Washington Report on Middle East Affairs, July 2006, pages 59-60

Other People's Mail

Compiled by Kate Hilmy and Delinda Hanley

Some letters by or to other people are as informative for our readers as anything we might write ourselves.

In the Nation’s Interest

To The Washington Post, April 15, 2006

John J. Mearsheimer and Stephen Walt [“Academic Paper Stirs Debate; Report on Effect of Israel Lobby Distorts History, Critics Say,” news story, April 3] must have known that their study would unleash a firestorm of accusations of anti-Semitism, but they have placed before us an issue that needs public debate because of the effect on the lives of Americans.

George Washington, in his farewell address of 1796, cautioned about forming “passionate attachment[s]” with other countries to avoid “a variety of evils.” He warned of creating the “illusion of an imaginary common interest” where none exists, and he feared that we would be diverted from pursuing our real national interests. Mr. Mearsheimer and Mr. Walt are saying that the pro-Israel lobby has done just that.

Accusations of anti-Semitism distract us from exploring these critical issues. We should not be deterred but should discuss the subject of the study:

Does the pro-Israel lobby encourage U.S. administrations to pursue policies in the Middle East that are contrary to this nation’s interests?

Mona A. Bashir, Harrisburg, PA

America’s Failure in Iraq

To the International Herald Tribune, April 11, 2006

Your excellent editorial “Endgame in Iraq” belatedly acknowledges “that America should be ashamed to support” that country’s leadership. Torture chambers and death squads allied to the government took root at least a year ago, without strong U.S. action to terminate them.

Your editorial also completely downplays the U.S. role in promoting sectarian divisions as it sought to win support for the occupation from a hostile Shi’i majority by comprehensively isolating and persecuting the long-dominant Sunnis.

One of America’s central strategies in cementing control over Iraq was to formally reorganize its political activity along ethnic and religious lines. Those in the first Governing Council in July 2003, for example, were chosen not as Iraqis but as representatives of the Shi’i, Kurdish, Sunni, Assyrian, Chaldean and Turkoman communities. Such confessional politics prevailed in Lebanon and led to that country’s 15-year civil war that ended in the early 1990s through Arab mediation.

The “vital goal” of ditching Prime Minister Ibrahim al-Jaafari that you mention will be marginal to ending Iraq’s civil war. What is needed is for the United States, now loathed by Sunnis and Shi’i alike, to leave Iraq, and allow a new order to possibly emerge there with guidance from a disinterested United Nations/Arab mission capable of winning Iraqi support.

Salim Lone, Nairobi, Kenya

Facing the Threat of a Nuclear Iran

To The New York Times, April 19, 2006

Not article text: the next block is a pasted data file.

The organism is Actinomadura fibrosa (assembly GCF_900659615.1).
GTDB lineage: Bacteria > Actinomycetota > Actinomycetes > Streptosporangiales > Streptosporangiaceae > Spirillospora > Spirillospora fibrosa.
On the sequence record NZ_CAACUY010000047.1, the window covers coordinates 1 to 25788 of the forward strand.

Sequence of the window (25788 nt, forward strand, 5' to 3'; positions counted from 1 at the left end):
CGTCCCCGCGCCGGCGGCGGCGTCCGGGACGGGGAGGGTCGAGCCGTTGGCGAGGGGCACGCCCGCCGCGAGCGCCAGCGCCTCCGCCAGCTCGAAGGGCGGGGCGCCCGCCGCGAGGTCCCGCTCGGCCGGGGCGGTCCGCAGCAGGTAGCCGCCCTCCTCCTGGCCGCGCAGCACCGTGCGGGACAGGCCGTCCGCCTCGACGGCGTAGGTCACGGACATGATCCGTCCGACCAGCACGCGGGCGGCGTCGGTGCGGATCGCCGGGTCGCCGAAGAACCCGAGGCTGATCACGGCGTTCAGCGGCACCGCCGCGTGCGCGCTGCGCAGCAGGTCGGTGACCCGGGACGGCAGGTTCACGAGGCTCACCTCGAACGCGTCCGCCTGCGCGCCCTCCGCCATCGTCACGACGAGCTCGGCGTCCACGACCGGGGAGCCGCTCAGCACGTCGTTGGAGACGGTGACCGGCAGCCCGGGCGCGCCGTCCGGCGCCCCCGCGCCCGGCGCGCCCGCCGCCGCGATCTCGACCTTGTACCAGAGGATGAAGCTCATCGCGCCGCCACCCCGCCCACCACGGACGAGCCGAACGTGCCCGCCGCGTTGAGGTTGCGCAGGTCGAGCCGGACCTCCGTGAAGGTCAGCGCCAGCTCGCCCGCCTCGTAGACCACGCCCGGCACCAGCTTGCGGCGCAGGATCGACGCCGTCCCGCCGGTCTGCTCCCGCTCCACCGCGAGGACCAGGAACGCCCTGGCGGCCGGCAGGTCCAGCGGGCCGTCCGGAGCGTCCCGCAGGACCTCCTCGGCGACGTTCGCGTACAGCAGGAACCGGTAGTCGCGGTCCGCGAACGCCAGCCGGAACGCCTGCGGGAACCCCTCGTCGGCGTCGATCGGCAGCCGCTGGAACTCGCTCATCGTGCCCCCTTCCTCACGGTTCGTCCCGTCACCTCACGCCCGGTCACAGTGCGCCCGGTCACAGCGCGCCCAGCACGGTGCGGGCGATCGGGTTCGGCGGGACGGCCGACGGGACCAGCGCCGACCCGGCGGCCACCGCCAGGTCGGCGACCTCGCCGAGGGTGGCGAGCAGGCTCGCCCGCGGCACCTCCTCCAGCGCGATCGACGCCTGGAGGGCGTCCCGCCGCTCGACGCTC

By invading Iraq, ignoring North Korea and continuing to arm Israel, the Bush administration has done everything possible to encourage Iran to go after a nuclear deterrent.

As for the argument that nuclear energy is a wasteful use of resources for an oil producer like Iran: before the 1979 overthrow of the shah, the American administration argued the opposite, that nuclear power would both provide for the growing needs of Iran’s economy and free remaining oil reserves for export or conversion to petrochemicals.

David Michael Williams, Hiroshima, Japan

America as the Bully

To the International Herald Tribune, May 4, 2006

There was a time when the United States was universally admired for freedom, democracy and the rule of law. It seems that those days have passed. The letter you published from Ilya Gutman under the headline “U.S. and Iran” (April 28) exposes how those virtues have been replaced with the morality and arrogance of a playground bully.

The letter reflects a monumental delusion of power and certitude that is usually only exhibited by tyrants and dictators.

It was clear from the invasion of Iraq that the United States and Britain have no respect for international law and seem to believe they can take the law into their own hands.

I would ask your letter writer, and anyone else who believes that might makes right: Should the biggest thug on the block be making decisions about nuclear issues or should such matters be decided by international agreement?

There is no evidence that Iran has breached international agreements in any significant way. Washington is making the same baseless claims it made to “justify” the slaughter in Iraq.

It’s really a question of how we want the world to be organized. Do we want to believe in democracy and the rule of law or do we want to be ruled by America?

Christopher Leadbeater, Ashford, UK

Does Iran’s Letter Open a Door?

To The New York Times, May 11, 2006

It is appalling that Secretary of State Condoleezza Rice would abruptly dismiss the letter from President Mahmoud Ahmadinejad of Iran to President Bush after 27 years of no relations.

Relations between the United States and China thawed through “Ping-Pong diplomacy.” President Richard M. Nixon and Henry A. Kissinger, then the national security adviser, were imaginative enough to accept the invitation to visit China from Chairman Mao Zedong and Prime Minister Zhou Enlai, even though neither Ping-Pong nor a simple visit touched on the basic issues between China and the United States.

Mr. Nixon and Mr. Kissinger recognized that any angle sufficed to open the possibility of a potential thaw that could spread its benefits to the United States and the world.

Now we have unnecessarily humiliated a large and powerful country that went out on a limb to offer us a peace feeler.